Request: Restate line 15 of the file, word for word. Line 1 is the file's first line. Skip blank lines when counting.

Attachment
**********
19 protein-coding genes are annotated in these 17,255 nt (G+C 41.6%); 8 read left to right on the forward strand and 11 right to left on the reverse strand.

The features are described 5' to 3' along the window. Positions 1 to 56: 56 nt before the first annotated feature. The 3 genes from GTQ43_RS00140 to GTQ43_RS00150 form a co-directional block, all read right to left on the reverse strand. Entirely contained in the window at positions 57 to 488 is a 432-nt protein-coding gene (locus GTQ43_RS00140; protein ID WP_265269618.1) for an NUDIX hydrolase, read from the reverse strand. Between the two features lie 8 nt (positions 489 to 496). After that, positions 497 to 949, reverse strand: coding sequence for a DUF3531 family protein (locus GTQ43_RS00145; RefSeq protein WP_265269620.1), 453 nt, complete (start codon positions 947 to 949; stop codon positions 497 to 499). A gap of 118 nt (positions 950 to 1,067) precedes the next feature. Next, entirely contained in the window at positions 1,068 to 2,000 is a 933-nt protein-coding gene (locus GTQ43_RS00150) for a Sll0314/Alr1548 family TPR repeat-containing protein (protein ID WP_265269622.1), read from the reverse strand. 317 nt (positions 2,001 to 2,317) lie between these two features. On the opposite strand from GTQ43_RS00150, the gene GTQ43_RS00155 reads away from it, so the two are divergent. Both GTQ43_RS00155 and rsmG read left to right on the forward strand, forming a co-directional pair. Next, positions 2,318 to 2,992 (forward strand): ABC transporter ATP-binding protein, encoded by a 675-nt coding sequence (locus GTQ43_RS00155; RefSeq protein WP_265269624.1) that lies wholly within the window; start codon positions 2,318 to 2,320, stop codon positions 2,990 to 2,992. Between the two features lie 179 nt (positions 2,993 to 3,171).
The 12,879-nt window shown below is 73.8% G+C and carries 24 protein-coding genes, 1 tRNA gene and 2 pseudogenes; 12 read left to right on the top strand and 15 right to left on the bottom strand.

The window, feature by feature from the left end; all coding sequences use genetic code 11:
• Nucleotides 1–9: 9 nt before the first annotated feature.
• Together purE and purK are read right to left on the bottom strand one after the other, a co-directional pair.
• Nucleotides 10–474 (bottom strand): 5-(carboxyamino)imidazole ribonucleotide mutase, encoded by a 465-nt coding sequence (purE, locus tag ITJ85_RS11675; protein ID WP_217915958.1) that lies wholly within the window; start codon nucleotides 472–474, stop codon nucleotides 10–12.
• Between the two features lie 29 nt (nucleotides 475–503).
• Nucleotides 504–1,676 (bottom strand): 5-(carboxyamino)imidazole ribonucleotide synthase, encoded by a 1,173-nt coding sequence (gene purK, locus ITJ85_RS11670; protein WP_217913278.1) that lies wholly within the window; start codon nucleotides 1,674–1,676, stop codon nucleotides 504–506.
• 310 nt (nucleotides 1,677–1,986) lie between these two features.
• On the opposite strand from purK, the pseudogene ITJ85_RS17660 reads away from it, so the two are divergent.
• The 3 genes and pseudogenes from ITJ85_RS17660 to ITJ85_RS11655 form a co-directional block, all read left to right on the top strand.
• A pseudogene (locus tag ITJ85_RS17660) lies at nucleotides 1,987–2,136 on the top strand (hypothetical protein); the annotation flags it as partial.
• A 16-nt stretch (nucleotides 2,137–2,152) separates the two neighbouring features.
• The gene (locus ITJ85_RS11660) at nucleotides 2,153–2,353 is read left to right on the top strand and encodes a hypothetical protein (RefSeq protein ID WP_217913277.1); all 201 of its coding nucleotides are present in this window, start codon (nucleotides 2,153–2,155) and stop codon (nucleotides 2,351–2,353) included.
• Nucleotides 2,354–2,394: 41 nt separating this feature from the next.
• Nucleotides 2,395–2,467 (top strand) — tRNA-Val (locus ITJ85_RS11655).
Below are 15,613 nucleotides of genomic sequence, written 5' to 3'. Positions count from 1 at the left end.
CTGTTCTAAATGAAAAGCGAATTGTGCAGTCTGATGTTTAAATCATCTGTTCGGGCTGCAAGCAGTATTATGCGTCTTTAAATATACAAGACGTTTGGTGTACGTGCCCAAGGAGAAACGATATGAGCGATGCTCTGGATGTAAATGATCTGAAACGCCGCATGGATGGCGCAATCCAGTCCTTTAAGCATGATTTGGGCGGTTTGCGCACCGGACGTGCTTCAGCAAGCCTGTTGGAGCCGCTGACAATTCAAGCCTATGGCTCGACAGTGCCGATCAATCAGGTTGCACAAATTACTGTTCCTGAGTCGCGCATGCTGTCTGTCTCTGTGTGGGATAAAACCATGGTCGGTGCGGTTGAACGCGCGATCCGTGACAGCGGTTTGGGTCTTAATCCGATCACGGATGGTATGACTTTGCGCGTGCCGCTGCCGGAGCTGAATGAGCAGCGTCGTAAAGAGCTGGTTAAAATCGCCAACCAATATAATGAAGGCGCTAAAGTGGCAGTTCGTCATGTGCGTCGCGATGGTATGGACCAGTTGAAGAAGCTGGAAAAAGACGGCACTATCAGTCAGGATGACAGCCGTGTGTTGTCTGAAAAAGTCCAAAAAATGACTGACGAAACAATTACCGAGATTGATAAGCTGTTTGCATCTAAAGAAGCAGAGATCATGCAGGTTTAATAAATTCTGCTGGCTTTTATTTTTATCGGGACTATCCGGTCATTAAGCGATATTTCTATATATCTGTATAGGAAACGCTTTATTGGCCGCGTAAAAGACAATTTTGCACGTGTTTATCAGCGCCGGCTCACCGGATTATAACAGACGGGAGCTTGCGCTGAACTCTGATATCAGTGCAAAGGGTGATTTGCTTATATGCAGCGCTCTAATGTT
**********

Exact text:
• The gene (locus ITJ85_RS11660) at nucleotides 2,153–2,353 is read left to right on the top strand and encodes a hypothetical protein (RefSeq protein ID WP_217913277.1); all 201 of its coding nucleotides are present in this window, start codon (nucleotides 2,153–2,155) and stop codon (nucleotides 2,351–2,353) included.